Adaptive mechanisms attenuate responses to inhibition of BRAFV600E, enhancing fitness of tumor cells that can be further selected for therapeutic resistance. Activation of MAPK and dependent transcription factors by BRAFV600E results in homeostatic feedback inhibition of the pathway upstream of RAS. For example, MAPK directly phosphorylates and inhibits receptor kinases, and the MAPK pathway enhances expression of pathway antagonists SPRY and DUSP. Inhibition of BRAFV600E melanomas with vemurafenib relieves this negative regulation, thereby enhancing upstream activation of RAS and consequent dimerization of (WT) RAF proteins with limited vemurafenib sensitivity (1). Over time, alternative splicing to produce truncated constitutively dimeric BRAF, and/or overexpression of BRAF or CRAF, can be selected, and will also promote RAF dimerization and vemurafenib resistance.
These findings prompted efforts for vertical control of the RAF/MEK/ERK kinase cascade through drug combinations. The combination of BRAFi dabrafenib or vemurafenib with MEKi trametinib or cobimetinib, respectively, both reduces paradoxical activation of WT RAF proteins in nontumor tissue and attenuates feedback-dependent RAF dimerization. Although this combination is superior to BRAFi therapy alone, progression occurs within 2 years (4). Two publications now describe complementary approaches for attacking MAPK tumors by preventing outgrowth of resistant tumor subclones.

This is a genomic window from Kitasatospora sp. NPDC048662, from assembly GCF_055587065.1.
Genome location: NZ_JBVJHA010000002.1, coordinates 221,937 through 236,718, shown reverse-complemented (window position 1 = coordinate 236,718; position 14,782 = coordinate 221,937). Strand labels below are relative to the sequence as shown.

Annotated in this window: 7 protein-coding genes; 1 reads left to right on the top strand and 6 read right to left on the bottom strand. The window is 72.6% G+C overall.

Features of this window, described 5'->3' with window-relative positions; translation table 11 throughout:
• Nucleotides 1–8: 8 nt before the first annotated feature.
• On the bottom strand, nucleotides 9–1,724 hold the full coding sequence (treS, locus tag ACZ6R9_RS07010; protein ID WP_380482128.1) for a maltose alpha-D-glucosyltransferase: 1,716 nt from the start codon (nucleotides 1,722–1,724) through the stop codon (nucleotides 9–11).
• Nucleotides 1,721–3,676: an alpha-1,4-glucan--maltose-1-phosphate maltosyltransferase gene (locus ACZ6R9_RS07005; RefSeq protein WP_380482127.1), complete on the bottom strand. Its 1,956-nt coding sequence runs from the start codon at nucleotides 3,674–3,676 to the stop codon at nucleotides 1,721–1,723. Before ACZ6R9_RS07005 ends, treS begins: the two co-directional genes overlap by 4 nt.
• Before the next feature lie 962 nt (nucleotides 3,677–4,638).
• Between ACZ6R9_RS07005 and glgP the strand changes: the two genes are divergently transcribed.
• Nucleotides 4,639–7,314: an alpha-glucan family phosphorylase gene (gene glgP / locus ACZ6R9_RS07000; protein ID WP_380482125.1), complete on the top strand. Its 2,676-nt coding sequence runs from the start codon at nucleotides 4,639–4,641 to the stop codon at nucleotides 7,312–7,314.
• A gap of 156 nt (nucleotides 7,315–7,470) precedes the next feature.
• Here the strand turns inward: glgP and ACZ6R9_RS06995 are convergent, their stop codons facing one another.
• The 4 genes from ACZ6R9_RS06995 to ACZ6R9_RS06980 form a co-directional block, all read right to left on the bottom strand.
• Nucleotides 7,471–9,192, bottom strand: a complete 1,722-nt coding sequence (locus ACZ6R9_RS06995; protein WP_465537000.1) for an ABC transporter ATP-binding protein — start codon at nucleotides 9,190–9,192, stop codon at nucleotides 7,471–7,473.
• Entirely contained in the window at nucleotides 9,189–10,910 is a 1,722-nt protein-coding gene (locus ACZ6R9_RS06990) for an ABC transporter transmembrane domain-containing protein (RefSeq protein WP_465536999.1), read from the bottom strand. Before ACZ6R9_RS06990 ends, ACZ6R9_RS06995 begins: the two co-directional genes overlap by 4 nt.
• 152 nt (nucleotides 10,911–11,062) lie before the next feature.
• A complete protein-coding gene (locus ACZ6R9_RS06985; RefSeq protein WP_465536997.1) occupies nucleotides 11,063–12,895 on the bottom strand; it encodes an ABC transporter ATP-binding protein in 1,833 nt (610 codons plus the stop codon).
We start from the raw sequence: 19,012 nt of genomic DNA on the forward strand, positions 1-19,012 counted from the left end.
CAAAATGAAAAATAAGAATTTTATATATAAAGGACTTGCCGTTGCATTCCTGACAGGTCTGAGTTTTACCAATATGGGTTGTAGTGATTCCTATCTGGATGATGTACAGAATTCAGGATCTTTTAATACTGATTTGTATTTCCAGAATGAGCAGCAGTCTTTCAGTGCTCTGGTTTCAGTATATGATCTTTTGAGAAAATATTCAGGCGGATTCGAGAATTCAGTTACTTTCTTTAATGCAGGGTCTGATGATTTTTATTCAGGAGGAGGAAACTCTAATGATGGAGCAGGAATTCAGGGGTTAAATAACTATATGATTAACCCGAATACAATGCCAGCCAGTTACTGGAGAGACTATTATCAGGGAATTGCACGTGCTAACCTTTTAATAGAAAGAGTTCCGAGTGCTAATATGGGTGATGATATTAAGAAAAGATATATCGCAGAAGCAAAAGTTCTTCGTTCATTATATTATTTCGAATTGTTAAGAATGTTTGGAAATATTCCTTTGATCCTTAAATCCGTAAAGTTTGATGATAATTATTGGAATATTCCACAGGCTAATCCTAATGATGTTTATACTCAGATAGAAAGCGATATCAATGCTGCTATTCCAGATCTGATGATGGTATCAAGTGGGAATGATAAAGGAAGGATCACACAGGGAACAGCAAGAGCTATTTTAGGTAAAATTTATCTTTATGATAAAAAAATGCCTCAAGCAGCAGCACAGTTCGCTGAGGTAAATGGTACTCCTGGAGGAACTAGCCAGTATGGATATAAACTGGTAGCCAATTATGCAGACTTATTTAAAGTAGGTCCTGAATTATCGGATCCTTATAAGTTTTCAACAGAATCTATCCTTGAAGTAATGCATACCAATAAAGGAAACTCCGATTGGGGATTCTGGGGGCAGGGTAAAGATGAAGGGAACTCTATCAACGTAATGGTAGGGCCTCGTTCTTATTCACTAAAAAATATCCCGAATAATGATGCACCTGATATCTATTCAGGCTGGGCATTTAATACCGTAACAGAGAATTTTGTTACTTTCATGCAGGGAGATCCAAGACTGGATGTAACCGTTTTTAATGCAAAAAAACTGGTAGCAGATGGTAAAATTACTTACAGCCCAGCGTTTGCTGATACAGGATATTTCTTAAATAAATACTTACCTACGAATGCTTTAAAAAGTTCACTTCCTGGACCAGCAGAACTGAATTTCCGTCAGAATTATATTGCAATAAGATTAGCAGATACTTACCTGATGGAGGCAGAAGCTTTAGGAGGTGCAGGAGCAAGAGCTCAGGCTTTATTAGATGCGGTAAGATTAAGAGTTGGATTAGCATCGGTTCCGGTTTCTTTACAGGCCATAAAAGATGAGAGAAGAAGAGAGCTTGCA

In this issue of Cancer Discovery, Hong and colleagues describe an approach to improved MAPK pathway targeting by exploiting the phenomenon of inhibitor addiction of BRAF- and NRAS-driven tumors (Fig. 1, top; ref. 5). Single-agent and double-drug resistant (DDR) cells selected with BRAFi/MEKi combinations often become addicted to the inhibitors such that they proliferate more slowly and/or lose viability when the inhibitors are withdrawn (6, 7). Reduced fitness with drug withdrawal is linked to MAPK pathway activity. Drug washout in MEKi-resistant BRAF melanoma or NRAS melanoma induces rebound pERK, indicative of MAPK activity that is quantitatively associated with the degree of drug dependence (5, 7). This rebound ERK signaling is important for drug withdrawal cellular toxicity: Deleterious effects of drug washout are mitigated with ERK inhibition, and overexpression of BRAFV600E intensifies the withdrawal phenotypes.